Most collisions with cyclists occur in intersections.  The most common circumstances involve a “right hook” and a “left cross” collision.  A “right hook” collision occurs when a cyclist gets hit by a car turning right and a “left cross” collision occurs when a motorist makes a left turn across a cyclist’s path.


In Alberta, the law requires that cyclists and their passengers that are under the age of 18 must wear an approved bicycle safety helmet.

Bicycles are also considered vehicles and therefore must follow the rules of the road like drivers of other vehicles.  Therefore, cyclists must comply with all traffic control signals and stop signs and must use the proper lane when making left hand turns.

According to the City of Calgary Traffic Bylaw and the Use of Highway and Rules of the Road Regulation, cyclists must not ride on sidewalks and must ride as close as possible to the right curb or the left curb if on a one way street.

According to various regulations in Calgary, bicycles must be equipped with the following equipment:

  • Horn or bell;
  • A brake;
  • A white headlight, red taillight and red rear reflector, if operating at night (1/2 hour after sunset to ½ hour before sunrise on pathways and 1 hour after sunset to 1 hour before sunrise on roadways); and
  • Lights must be on at night or when visibility is less than 150m.

Other vehicles on the roadway should pay attention and give extra consideration to cyclists as they are much smaller and less visible.  Drivers should be especially careful when preparing to make a right hand turn.  Always check your blind spot to the right before proceeding.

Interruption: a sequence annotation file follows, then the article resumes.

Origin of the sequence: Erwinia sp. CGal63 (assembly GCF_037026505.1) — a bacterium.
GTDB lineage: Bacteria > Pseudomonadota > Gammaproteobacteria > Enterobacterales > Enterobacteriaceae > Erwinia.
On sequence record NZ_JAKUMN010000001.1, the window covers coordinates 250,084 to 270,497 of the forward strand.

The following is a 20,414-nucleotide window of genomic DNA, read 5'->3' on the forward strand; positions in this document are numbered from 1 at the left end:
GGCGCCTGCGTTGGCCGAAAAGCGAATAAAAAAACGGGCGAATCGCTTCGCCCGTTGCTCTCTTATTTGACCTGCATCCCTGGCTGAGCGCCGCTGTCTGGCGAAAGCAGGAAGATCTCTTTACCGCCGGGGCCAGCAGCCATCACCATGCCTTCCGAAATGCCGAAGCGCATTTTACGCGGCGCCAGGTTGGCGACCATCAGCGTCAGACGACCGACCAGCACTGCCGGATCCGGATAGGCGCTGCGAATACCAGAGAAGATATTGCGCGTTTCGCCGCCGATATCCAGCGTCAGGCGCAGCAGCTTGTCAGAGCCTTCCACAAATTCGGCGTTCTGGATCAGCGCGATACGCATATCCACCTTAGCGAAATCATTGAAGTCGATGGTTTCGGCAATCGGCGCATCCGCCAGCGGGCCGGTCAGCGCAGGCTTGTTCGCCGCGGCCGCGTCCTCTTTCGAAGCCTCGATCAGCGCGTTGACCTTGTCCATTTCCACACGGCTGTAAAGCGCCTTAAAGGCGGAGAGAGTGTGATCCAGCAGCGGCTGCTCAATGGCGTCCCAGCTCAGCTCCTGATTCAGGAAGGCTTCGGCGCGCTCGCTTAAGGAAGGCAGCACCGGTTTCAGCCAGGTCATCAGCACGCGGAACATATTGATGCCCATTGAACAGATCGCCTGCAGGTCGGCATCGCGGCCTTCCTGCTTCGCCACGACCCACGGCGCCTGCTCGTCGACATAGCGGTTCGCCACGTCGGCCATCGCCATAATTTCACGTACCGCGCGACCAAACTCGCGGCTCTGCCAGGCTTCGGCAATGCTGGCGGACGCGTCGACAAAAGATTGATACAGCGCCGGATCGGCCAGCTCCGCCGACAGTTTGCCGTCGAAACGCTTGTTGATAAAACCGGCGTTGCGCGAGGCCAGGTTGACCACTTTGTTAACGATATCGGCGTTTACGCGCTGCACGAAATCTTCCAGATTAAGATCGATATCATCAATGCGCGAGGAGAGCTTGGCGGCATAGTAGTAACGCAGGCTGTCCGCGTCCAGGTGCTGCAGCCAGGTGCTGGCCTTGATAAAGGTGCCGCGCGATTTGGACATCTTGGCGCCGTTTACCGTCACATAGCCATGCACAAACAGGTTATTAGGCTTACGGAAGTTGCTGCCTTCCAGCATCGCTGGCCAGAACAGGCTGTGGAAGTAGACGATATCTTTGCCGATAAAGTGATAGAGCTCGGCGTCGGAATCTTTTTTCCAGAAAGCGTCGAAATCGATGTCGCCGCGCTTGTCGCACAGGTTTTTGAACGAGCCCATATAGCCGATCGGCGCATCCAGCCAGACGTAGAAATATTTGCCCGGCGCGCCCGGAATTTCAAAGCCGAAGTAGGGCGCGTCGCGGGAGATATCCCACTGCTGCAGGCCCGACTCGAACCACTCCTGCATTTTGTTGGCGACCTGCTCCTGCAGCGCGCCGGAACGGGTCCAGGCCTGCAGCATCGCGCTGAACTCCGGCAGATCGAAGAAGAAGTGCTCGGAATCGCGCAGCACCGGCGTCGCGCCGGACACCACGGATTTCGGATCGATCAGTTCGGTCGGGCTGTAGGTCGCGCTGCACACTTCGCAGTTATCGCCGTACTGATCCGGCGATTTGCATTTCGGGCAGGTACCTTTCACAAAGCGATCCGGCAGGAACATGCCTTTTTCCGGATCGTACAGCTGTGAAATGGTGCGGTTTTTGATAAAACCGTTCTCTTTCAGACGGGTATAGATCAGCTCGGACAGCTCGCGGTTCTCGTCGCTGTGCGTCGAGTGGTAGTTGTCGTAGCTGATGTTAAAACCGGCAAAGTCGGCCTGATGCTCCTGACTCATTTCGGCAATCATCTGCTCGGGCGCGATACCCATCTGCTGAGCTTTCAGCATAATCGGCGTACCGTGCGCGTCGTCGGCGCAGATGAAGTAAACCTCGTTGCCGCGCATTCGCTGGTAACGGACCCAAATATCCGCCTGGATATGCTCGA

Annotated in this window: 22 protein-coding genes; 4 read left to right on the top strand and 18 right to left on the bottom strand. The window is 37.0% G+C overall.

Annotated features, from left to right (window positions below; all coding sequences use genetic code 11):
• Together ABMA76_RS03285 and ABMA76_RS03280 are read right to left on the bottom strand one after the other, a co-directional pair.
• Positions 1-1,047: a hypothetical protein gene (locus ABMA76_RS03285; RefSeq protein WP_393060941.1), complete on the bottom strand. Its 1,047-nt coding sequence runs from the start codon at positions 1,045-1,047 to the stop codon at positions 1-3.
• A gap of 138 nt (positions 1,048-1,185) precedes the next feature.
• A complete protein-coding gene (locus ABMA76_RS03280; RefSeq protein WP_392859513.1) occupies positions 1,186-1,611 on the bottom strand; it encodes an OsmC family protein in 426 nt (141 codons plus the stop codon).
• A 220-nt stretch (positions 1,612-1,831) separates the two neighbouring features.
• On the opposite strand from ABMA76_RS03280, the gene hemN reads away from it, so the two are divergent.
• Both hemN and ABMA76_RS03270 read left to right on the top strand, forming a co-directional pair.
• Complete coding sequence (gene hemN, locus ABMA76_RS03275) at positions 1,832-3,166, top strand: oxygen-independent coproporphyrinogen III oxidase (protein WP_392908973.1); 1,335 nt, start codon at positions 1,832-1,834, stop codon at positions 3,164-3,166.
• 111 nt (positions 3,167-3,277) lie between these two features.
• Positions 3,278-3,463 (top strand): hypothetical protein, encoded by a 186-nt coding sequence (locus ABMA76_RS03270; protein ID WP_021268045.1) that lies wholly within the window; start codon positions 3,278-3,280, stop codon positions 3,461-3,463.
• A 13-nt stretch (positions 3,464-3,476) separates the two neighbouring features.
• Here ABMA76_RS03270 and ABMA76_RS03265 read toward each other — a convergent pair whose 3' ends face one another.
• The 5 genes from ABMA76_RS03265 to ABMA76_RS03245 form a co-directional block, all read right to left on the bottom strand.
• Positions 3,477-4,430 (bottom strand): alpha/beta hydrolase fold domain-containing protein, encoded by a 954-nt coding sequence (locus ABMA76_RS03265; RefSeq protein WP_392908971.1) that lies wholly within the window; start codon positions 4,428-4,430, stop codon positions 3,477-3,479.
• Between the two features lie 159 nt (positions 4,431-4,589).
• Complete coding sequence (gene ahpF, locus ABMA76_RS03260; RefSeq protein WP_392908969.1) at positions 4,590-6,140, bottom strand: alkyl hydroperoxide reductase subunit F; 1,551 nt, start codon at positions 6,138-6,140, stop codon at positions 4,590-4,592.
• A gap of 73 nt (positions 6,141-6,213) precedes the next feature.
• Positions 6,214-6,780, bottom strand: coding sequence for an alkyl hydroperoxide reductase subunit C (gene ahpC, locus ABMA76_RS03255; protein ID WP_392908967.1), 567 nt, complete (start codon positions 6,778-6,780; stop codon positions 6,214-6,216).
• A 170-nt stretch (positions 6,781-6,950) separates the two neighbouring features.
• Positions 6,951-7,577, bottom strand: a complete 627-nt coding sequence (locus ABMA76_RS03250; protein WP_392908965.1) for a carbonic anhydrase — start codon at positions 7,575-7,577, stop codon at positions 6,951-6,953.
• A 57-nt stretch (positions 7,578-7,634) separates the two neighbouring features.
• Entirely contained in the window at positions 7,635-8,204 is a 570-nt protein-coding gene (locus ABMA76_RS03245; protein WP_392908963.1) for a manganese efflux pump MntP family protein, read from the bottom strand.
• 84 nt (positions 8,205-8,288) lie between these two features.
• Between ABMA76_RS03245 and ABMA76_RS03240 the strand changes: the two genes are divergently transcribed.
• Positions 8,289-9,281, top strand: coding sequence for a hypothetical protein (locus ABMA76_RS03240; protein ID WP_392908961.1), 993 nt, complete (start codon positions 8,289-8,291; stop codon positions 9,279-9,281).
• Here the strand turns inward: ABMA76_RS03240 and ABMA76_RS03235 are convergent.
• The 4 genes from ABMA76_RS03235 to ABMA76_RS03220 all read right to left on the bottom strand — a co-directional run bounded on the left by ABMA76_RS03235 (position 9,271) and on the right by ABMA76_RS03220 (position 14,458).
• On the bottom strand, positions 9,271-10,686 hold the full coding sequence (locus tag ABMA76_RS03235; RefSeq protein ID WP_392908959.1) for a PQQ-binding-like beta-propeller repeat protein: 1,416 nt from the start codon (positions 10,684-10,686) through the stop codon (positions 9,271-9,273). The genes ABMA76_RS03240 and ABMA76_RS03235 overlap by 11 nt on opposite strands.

It is also important to look out for cyclists when opening your vehicle door and only do so when it is safe.  It is a good idea not to follow too closely behind cyclists as they do not have brake lights to warn others when they are preparing to stop. 

When children are riding bicycles be aware that they may not have the knowledge or skills to proceed safely in traffic.


For children, head injuries are one of the leading causes of death.  Wearing a properly fitted bicycle helmet can cut the risk of serious head injury to children by approximately 80%.

A properly fitted helmet should sit two fingers above your eyebrow, with straps forming a “v” under your ears and one finger space between the strap and the chin.  The helmet must be certified, securely attached to a strap and free of damage or modification that would reduce its effectiveness.

Although the law states that those under 18 must wear a helmet, it is strongly advised that helmets be worn by those of all ages to prevent a serious brain injury or damage to the skull.


Cuming & Gillespie Lawyers encourages everyone to enjoy cycling and to practice safe cycling by following these safety tips: